Cole and I both ran a Hospital Hill Run a couple of weekends ago. I had a good race, he had a great one, and they were both hot!
Cole went first on Friday night, in the UMKC School Of Medicine 5K. It’s a hilly course, with quite a bit of elevation gain in a loop. This was his first 5K, and he ran great. He’d come on some runs with me towards the end of soccer season, which had already given him a good fitness level. Plus being 12. I warmed him up with a lunge matrix and a slow jogged mile. Then I ran back to the top of the first hill on Gillham. He was running well, definitely in the first 50 or so, so I just hoped he would keep giving good effort and not fade. I had warned him not to worry about slowing on the first hill – just slow his effort to comfortably hard so he wouldn’t max out. Then I ran back to the finish and waited. He came in 49th overall with a 22:06, good for 4th in his 10-14 AG (another 12 y.o., and a 13 and 14 y.o. ran faster). It was hot and hilly – a sub 20:00 put you in the top ten!
Here’s a few of him flying along in his Skora Phase-X’s:
Great race, Cole!
It was my turn on Saturday morning – a race that always challenges me, the Hospital Hill Half. My motto for this race has always been “sub 1:30 or bust,” and it’s always been “…or bust.” (See previous race reports involving beets, etc.). This year was no exception. I had raced a 5K and done a 10K time trial in the weeks leading up to HHR, so I had a pretty good idea of where my fitness was at. The race predictors said I could run a half in 1:32. But not necessarily this half… I’ve posted before on the wonky subject of adjusting times for course elevation and temperature and temperature (the main adjustments). I hadn’t bothered to “correct” my 5K but my 10K was on a track on a fairly cool morning – no excuses (or corrections) there. So, 1:32 was a reasonable target. It was warm (7:00am race start, 67F) so if you correct my result of 1:34:00 to take temperature out of the calculation, you get 1:32:44.7. The calculator assumes anything 60F or below is temperature-neutral, but like most people I prefer at least 50F or below for distance racing – that’s why most marathons are held in April and October. I could “correct” HHR’s hills out of the equation as well, but like I’ve said before, you can’t correct your way to a PR – I’m just making the point that my race predictors were pretty accurate to my adjusted time.
Despite knowing of the hills and the heat I’d be facing, I went out with the 1:30 pace group. When we got to the turn south to go down Oak just before mile 1, I felt like going out ahead of the 1:30 group to catch the 1:25 group. I knew this wouldn’t be sustainable, but Nelson had ditched the 1:30 group a couple of years ago and I wished I’d gone with him. After heading up Hospital Hill, I let the 1:25 group go.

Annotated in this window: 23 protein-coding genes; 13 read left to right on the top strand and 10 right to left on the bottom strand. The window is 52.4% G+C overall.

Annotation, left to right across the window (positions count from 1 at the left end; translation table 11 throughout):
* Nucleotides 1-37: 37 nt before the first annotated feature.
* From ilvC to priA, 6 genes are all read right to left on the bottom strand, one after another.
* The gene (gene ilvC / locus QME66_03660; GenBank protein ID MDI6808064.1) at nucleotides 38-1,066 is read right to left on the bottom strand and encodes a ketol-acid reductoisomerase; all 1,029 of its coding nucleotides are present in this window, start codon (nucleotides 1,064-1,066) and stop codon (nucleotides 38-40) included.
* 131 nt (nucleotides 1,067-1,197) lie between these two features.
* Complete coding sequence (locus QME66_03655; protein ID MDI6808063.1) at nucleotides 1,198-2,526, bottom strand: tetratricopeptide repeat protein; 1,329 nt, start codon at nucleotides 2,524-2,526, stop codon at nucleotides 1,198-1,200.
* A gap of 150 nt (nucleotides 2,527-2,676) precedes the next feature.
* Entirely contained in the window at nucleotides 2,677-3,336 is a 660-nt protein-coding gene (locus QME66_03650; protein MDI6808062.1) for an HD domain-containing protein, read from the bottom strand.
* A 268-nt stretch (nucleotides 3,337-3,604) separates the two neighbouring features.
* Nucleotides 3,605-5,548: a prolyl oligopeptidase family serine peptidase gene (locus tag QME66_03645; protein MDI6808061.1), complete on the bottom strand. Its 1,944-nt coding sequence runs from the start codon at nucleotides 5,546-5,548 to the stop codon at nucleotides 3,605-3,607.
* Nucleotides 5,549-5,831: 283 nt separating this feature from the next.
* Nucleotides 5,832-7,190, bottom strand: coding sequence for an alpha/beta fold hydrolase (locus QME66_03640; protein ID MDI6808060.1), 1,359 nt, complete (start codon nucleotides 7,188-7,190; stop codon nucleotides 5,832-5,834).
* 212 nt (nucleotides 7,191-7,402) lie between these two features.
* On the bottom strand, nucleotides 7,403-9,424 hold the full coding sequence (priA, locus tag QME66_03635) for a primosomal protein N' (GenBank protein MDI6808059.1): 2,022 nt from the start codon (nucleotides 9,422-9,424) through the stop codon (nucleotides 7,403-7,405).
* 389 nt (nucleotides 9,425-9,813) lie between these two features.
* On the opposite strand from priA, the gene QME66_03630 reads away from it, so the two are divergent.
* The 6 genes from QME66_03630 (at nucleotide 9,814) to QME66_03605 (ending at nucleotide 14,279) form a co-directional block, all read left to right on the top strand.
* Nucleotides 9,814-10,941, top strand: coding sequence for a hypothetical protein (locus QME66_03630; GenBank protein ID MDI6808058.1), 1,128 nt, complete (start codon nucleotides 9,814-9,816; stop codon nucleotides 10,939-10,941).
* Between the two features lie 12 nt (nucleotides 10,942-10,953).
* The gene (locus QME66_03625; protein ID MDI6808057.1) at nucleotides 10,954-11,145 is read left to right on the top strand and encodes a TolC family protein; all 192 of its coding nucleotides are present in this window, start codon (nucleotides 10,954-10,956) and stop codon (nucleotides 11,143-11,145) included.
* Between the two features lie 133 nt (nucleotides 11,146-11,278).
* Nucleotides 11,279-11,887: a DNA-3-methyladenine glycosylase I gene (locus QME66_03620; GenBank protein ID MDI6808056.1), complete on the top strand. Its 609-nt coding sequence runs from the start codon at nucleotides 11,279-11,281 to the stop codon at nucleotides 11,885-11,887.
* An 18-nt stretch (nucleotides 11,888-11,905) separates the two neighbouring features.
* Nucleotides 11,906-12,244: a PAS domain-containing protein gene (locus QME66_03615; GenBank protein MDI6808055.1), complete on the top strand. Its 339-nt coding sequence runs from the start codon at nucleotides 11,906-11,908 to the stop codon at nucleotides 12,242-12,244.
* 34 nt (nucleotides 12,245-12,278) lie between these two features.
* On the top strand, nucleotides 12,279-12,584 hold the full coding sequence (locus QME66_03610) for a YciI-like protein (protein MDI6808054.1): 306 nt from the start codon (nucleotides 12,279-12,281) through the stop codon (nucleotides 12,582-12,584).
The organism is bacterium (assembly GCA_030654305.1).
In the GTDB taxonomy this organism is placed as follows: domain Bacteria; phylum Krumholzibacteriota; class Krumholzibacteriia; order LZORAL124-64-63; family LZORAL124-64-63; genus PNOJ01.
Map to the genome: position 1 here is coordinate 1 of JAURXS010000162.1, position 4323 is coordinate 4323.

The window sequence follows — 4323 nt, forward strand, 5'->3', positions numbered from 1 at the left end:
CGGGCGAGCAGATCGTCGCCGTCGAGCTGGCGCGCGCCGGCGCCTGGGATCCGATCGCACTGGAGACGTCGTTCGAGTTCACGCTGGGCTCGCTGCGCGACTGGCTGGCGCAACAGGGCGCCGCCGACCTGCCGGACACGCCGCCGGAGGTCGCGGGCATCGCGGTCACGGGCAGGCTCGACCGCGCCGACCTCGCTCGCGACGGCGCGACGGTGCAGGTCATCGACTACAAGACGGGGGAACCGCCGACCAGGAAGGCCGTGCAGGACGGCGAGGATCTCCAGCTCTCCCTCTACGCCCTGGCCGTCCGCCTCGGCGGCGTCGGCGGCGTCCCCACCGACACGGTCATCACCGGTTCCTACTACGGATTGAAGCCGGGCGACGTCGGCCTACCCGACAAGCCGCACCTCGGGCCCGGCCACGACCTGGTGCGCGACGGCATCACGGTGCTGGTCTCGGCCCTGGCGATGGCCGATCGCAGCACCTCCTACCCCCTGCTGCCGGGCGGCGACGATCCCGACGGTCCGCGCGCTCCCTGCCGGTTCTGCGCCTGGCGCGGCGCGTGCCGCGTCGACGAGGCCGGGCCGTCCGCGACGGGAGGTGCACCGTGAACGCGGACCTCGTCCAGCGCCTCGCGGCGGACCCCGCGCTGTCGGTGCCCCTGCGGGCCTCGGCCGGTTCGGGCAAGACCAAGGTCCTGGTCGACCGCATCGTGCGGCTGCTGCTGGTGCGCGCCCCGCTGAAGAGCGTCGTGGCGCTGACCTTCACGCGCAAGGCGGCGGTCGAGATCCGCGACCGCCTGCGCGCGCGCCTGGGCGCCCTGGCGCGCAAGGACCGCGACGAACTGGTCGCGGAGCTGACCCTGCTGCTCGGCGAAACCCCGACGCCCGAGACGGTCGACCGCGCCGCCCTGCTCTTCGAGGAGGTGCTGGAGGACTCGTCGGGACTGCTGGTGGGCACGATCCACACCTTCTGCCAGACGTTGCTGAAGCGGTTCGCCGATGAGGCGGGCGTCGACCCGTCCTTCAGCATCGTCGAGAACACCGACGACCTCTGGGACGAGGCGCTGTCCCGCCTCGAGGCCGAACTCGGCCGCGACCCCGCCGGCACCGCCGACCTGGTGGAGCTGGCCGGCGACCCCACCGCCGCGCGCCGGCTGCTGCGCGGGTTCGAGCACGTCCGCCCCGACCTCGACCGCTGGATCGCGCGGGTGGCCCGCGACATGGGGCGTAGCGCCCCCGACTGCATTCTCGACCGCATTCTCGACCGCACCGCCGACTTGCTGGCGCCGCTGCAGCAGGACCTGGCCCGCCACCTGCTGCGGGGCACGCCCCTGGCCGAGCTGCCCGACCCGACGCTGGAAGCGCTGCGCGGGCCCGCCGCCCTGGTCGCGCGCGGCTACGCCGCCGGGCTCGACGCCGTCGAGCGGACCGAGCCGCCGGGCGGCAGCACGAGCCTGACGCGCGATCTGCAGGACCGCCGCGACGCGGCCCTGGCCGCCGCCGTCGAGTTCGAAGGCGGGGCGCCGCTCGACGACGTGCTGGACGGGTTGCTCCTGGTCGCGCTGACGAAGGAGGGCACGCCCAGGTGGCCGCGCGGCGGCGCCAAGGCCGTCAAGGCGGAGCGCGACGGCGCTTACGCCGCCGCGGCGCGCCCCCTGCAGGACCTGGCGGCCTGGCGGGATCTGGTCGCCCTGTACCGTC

The race’s theme this year was “Be A Hospital Hill Run Superhero!” so I threw on a cotton Flash shirt. Turns out tech fabric is only marginally less miserable than cotton when consistently wet. A little more thought went into selecting my black Skora Tempos, the lightest and most breathable shoe they make.
For much of the first half of the race, I managed to stay ahead of the 1:30 pace group and ran pretty much by myself. Apparently there were a few people behind me:
As I made the turn off onto Meyer, headed west for that short stretch, my pace was starting to slow. I think the lead pacer of the 1:30 group got ahead of me on Meyer. I managed to stay ahead of the tail pacer for the 1:30 group almost all the way to the Plaza. He had 2 or 3 runners with him, including the lead female. I heard him remark to the group “this guy went out with the 1:25 group” (ok, that is true, but only for a short stretch). I turned around and joked about it, and found out they were right on 1:32 pace. I ran with them through the Plaza and starting up the Broadway hill – somewhere on that hill I let them go. It was full sun – the first half of the course is pretty shaded – and getting really warm at this point. I was suffering and slowing my pace a bit, but I do like hills more than most, so I actually caught a few people on Broadway, which I think is the hardest part of the race. I did get passed by the second female, but I managed to keep her in sight most of the rest of the way. A kind and cheery race volunteer shouted some encouragement to me as I came up the hill – “You look great!” I replied, “Liar!” She immediately fired back a more accurate description of my perceived appearance, but this is a PG blog, so write your own punch line.
It got a little better after slogging up Trinity Hill – I was able to run pretty hard to the finish.
Given our human propensity to think in base 10 even when it’s not base 10 (time) it was kind of a bummer to see that I wasn’t going to come in under 1:34, but as it turns out:
I’ll get you next year HHR!